CASH HOARDING

Higher profits could help the economy if corporations plowed them back into new plants, equipment and other projects. That hasn't happened.

"Corporations have been extremely cautious in their spending in this recovery," said Maki of Barclays.

Business spending on big-ticket items like computers, industrial machinery and capital goods has remained about one-third below the average in previous recoveries, Harris estimates.

Instead, companies have stockpiled a record $1.8 trillion in cash, according to the Fed, up nearly 10 percent since the recession ended in 2009. And thanks to the Fed's drive to keep rates low, big companies have been able to borrow cheaply and replace their higher-cost debt.

All that has bolstered corporate finances and helped boost stock prices even though companies remain reluctant to expand.

Improved finances are "great for the company and its stock price, but from the point of view of the broader economy, you'd prefer they use the money to hire more workers and invest in more projects," Harris said.

Why are companies holding back?

Economists say chronic budget fights in Washington and Europe's financial crisis have left executives uncertain about the economy and reluctant to commit to big projects. So have the uncertain consequences of the Obama administration's health care law, said Mark Vitner, an economist at Wells Fargo Securities.

GLOBALIZATION

Rising international competition has lowered wages as a share of the economy in most developed countries, according to the Organization of Economic Cooperation and Development, a think tank in Paris. About one-tenth of the decline is due to competition from lower-wage countries, the OECD found.

And big U.S. companies are earning a larger share of their sales and profits overseas than in previous decades. That means their profits and stock prices can grow even when growth in the United States is weak.

Apple produced 58 percent of its sales outside the country in its 2013 fiscal year. ExxonMobil, the world's largest company, earned about 67 percent of its sales outside the United States in its 2012 fiscal year.

Nearly half of all sales earned by companies in the S&P 500 index — 46.6 percent — are produced outside the United States. In 2003, the figure was 41.8 percent.

Aswath Damodaran, a professor of finance at New York University's Stern School of Business, noted that the trend is a global one.

Many Indian companies have fared well in recent years even as India's economy has slowed. French luxury goods company LVMH did only a tenth of its sales in France in 2013.

"It used to be that U.S. companies lived off the U.S. economy and French stocks lived off the French economy," Damodaran said. "Now, stock markets are more reflections of the global economy."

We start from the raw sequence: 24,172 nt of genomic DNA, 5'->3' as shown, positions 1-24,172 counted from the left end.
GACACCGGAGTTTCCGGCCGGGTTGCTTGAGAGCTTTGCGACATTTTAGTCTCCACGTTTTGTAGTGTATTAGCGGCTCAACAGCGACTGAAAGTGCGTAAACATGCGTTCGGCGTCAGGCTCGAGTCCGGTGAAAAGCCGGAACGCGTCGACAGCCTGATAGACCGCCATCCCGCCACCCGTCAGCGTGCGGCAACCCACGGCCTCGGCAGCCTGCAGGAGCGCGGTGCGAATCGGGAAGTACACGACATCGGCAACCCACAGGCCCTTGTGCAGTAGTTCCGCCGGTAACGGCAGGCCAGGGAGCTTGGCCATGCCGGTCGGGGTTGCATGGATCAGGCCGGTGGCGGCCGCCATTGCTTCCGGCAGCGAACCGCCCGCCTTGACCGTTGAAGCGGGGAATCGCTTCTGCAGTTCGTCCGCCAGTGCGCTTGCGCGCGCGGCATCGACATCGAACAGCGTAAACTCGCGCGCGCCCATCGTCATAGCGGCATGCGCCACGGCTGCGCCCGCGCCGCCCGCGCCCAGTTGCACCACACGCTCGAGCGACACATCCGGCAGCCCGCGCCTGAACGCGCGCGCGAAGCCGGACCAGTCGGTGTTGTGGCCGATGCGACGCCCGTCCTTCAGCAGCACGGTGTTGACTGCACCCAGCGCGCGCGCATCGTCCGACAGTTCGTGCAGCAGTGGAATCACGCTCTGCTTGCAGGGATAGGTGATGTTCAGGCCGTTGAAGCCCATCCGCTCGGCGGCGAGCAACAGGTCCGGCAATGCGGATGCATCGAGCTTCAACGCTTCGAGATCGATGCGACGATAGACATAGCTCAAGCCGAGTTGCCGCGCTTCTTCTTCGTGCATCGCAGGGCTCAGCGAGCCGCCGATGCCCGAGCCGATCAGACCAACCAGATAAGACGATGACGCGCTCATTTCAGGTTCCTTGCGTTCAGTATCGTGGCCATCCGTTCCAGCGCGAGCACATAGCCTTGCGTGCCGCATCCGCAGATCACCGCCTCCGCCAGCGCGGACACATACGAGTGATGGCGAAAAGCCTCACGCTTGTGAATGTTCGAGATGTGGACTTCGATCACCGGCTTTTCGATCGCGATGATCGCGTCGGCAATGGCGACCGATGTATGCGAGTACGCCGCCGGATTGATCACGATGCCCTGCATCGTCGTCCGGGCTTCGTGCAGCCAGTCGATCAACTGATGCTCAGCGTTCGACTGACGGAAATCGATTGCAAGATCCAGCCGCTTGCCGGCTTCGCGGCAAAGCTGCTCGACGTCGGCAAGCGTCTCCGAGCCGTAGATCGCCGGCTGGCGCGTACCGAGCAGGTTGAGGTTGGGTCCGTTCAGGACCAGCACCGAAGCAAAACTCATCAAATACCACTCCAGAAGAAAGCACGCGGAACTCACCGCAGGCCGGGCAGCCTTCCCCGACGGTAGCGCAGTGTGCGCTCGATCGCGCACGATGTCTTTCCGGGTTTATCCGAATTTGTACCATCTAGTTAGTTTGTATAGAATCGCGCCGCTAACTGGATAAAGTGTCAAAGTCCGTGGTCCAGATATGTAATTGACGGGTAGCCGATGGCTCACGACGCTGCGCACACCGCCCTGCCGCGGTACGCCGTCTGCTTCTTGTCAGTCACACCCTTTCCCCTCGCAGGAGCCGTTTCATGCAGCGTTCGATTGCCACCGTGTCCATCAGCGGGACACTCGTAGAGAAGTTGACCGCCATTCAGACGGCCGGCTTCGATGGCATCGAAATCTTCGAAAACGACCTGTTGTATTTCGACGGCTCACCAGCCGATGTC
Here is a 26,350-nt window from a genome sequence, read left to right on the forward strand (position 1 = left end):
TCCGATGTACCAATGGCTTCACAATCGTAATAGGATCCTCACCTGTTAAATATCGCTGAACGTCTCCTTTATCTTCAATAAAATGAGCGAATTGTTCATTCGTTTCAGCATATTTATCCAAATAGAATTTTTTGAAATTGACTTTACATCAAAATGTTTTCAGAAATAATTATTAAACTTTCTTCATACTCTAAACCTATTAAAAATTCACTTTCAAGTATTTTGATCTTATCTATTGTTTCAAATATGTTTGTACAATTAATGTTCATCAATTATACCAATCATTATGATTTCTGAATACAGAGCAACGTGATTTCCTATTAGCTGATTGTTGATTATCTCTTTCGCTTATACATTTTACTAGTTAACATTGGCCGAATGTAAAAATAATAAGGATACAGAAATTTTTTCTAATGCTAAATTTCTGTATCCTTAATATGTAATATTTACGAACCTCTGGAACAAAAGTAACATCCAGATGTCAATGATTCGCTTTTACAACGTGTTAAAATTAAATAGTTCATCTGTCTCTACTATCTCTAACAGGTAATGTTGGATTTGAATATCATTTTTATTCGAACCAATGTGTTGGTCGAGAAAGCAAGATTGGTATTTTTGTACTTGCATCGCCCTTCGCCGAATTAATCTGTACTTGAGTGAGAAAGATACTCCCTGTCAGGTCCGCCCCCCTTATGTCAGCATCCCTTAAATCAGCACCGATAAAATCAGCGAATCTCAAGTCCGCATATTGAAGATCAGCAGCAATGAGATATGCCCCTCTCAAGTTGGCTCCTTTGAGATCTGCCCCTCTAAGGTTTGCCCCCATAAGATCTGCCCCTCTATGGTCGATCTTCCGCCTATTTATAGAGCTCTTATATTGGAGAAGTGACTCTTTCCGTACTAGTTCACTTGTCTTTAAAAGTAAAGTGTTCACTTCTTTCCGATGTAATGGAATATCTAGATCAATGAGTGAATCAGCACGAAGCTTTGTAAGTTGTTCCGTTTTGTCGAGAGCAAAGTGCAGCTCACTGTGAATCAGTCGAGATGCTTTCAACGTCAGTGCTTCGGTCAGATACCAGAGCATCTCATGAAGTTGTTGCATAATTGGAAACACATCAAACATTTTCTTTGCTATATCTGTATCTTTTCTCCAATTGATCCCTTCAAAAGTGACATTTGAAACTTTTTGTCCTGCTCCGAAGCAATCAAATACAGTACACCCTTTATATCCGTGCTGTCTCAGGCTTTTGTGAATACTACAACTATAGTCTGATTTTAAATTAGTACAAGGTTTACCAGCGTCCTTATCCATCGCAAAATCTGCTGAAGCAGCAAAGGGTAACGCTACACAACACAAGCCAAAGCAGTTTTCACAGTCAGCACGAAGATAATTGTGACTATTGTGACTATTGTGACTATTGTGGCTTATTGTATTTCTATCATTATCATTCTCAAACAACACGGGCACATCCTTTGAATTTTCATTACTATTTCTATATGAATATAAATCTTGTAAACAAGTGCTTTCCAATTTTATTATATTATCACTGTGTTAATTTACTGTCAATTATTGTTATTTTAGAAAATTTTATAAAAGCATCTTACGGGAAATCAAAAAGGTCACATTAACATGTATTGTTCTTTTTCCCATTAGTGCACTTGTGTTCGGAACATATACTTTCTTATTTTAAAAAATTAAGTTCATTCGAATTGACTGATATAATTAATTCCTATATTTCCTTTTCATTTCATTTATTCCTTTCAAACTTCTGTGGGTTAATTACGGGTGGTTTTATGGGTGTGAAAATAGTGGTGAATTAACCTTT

Comments

coasterfan

This isn't exactly news. Everyone knows that the rich don't create many jobs, nor do they allow their wealth to "trickle down". What they ARE good at is hoarding their wealth. It's a rather short-sighted strategy, since the economy is driven by the middle class' ability to buy things, and right now, the middle class can't afford to buy things. Henry Ford understood this: if he didn't pay his workers a fair wage, they wouldn't be able to buy the cars they helped to build.

KnuckleDragger

Coming from a guy who has spent his whole life living off tax dollars, I don't take much stuck in your uneducated opinion. Anyone who believes that the rich don't create jobs is an idiot. Tell me how many poor people you know that own businesses and employ people. I don't expect an intelligent answer, because you aren't capable of one. As for the middle class not being able to buy things, you are sadly mistaken. My wife and I purchased more items this year than ever, including a new RV and a vehicle.

The Big Dog's back

hero zone is poor and he owns a business.

grumpy

Exactly what does the "wealthy" do with their money? If they "hoard" their money by putting it in their mattresses you would have a point, and be correct. Since they buy stuff, thus need someone to make that stuff, invest in companies, thus making jobs in those companies, it is rather easy to show you have no knowledge on how economics work. The money stays in the circulation and not in someone's mattress.

The Bizness

Supply side economics has never been proven to work.

In the past when the wealthy payed higher taxes our economy has prospered, and in the past when the wealthy payed higher taxes our economy has sputtered.

In the past when the wealthy payed lower taxes our economy did well, and in the past when then wealthy payed lower taxes our economy was hell.

grumpy

Yes it is always good when the "wealthy are taxed more, especially when the gov't targets luxury items... except it doesn't... as shown here: